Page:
Lenovo P2 – Performance and software
At the heart of the P2 is a mid-range Qualcomm Snapdragon 625 processor, supported by 3GB of memory and 32GB of on-board storage. This specification varies by region; some models are supplied with 4GB of memory, while all the 64GB devices get 4GB of memory.
The 625 chip is the same one found in the much more expensive Motorola Moto Z Play, which I praised for its exceptional battery life. At over £300, the Z Play could probably have benefitted from a more powerful processor, but in the £200 P2, this chip feels right at home.
It isn’t a speed demon, but it opens apps, loads photos and streams video like a champ. Media-heavy websites such as TrustedReviews loaded pretty quickly in Google Chrome, and apps such as Facebook only occasionally hung when working on bigger tasks. The 3GB of RAM meant I was having to reload some apps more often than I’d expected, but it was never a source of frustration.
The on-board Adreno 506 graphics, on the other hand, aren’t the greatest. I found Asphalt 8 had to run at Medium or Low settings to feel properly smooth; casual and 2D games will be just fine, though.
Something that owners might never notice is the great performance of the Wi-Fi, Bluetooth and 4G radio. The Wi-Fi, in particular, is excellent at switching to the best available network, and the 4G radio is better at making the most of a bad signal situation than the likes of the OnePlus 3. The Bluetooth 4.1 chip offers ridiculous range, extending through multiple walls.
My only complaint is that the phone switches off mobile data automatically, as soon as you connect to Wi-Fi, whether or not that network actually has internet access. This is particularly annoying if you walk by, say, a Caffè Nero with The Cloud Wi-Fi, but haven’t signed in. This is a feature on many phones, and it seems like it would be a simple software fix to make it work on the P2.
The P2 runs Android 6.0.1 “Marshmallow”. This is no longer the latest version of Android and, at the time of writing, Lenovo hadn’t stated when (or if) the P2 will get 7.0 “Nougat” upgrade.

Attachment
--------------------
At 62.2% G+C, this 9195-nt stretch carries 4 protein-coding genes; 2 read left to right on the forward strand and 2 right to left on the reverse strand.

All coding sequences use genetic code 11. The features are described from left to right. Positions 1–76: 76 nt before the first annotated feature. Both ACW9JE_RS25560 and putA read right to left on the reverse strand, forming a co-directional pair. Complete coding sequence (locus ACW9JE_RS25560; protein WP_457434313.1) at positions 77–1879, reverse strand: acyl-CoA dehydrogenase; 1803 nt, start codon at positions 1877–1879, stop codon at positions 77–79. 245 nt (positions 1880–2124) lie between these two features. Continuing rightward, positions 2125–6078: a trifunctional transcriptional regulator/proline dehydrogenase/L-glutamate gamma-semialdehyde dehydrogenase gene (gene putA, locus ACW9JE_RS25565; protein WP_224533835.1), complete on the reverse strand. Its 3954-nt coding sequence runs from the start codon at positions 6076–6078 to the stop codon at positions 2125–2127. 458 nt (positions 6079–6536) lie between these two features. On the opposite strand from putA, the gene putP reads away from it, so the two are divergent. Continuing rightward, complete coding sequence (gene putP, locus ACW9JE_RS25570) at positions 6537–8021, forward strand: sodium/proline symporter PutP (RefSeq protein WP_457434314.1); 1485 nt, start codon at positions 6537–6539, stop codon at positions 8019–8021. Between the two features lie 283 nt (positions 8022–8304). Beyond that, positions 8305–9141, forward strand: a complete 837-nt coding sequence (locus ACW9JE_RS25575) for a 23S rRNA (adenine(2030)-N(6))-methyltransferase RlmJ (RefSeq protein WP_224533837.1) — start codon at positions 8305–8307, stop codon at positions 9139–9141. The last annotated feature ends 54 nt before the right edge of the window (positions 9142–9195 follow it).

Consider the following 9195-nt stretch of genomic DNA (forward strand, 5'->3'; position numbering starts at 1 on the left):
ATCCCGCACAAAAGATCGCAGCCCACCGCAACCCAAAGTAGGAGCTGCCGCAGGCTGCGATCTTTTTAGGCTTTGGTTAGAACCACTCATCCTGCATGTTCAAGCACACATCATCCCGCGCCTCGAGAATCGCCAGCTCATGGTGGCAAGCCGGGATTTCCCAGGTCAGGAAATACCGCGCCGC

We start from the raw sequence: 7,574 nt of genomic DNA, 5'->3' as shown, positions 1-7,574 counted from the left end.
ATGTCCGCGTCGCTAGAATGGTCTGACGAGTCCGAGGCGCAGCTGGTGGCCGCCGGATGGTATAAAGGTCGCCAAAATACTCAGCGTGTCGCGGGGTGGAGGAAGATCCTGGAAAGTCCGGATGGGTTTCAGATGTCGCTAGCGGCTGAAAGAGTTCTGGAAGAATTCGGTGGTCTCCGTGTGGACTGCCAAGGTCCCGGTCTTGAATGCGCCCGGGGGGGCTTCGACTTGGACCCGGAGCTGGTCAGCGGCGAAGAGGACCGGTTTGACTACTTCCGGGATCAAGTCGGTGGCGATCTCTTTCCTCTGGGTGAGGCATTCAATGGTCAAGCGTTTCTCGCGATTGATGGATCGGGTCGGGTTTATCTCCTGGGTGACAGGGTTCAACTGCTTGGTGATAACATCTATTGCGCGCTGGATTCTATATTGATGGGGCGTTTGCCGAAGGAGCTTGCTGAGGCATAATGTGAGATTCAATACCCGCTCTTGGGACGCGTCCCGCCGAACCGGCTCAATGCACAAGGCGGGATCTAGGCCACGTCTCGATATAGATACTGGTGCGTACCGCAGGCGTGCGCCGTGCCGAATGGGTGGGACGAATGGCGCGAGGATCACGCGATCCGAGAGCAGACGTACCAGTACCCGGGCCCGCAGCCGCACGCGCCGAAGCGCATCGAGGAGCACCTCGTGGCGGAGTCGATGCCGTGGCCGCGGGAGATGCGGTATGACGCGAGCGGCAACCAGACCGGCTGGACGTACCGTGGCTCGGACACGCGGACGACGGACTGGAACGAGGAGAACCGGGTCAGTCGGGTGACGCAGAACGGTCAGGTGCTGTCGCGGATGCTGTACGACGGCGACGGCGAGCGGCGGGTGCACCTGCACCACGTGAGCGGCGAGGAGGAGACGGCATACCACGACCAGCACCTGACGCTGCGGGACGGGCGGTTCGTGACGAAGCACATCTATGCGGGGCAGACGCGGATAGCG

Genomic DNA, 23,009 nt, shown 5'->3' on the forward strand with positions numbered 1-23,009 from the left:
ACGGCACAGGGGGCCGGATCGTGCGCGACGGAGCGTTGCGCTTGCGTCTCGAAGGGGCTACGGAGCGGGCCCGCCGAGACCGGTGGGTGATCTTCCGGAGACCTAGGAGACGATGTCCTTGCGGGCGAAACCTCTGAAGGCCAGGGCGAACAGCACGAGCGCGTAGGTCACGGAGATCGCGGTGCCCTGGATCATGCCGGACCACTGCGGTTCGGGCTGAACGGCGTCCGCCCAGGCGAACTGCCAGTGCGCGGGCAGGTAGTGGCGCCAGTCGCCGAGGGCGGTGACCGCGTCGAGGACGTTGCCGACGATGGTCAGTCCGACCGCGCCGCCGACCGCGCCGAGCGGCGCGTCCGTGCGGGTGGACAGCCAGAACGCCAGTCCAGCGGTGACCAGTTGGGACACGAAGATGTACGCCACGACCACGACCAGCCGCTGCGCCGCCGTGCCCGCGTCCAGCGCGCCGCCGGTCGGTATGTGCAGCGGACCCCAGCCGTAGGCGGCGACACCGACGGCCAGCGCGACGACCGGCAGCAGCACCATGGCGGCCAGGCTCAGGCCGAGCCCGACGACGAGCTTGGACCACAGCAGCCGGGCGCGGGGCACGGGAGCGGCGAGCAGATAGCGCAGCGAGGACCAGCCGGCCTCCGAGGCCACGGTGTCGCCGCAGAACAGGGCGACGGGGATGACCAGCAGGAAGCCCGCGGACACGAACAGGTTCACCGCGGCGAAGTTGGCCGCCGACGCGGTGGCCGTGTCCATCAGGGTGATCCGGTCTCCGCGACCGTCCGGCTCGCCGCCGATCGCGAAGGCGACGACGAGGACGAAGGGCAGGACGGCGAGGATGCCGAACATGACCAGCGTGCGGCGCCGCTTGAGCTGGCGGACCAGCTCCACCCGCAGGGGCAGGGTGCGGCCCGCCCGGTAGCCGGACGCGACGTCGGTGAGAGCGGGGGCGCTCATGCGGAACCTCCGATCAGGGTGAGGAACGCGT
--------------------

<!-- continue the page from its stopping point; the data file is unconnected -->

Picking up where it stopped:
There aren’t a huge number of features missing here. For me, it was Android 7’s notifications and the ability to reply to messages in Slack and WhatsApp without having to open either app that I truly missed.
This version of Android is fairly clean, with Lenovo making a few tweaks here and there, for better and worse.
You get a proper app drawer that highlights recently used apps, and the quick-access menu has room for 13 shortcuts, rather than the standard six or nine on other phones.
Unique shortcuts include Wide Touch (a movable shortcut button that’s helpful for accessibility), Secure Zone (a separate area where you can use your corporate and secure apps away from your personal stuff) and Night mode.
Lenovo also lets you set up multiple versions of the same app, which means you could have several Facebook instances with different users logged in, for easy access.
There are various extra software features that vary in usefulness (left), an extended shortcuts menu (middle) and a floating button called Wide Touch for easy access (right)
You can also set up the Home button to replace the on-screen Navigation buttons; hold (don’t press) for Overview, press for Home, and tap for Back.
All in all, Lenovo has done a good job with the software on this device. There isn’t much bloatware beyond some Three-specific apps, eBay, Amazon, Yelp, some file backup apps, and most of the best Google apps are also pre-installed.
The P2’s speakers sit either side of the USB port. Since the phone offers good depth, they have plenty of room to breathe and therefore manage impressively loud and clear performance for both music and speech. I was happy to watch YouTube videos and Netflix shows without plugging in headphones.
For the most part call quality is good; the only time my calling partner had issues hearing me was when I was on speakerphone and had the phone slightly too far away, which is a common feature of most phones.
There’s a call-recording feature built right into the dialler app, but bear in mind that it’s illegal to record a phone call in the UK unless you notify the person that you’re doing so beforehand.
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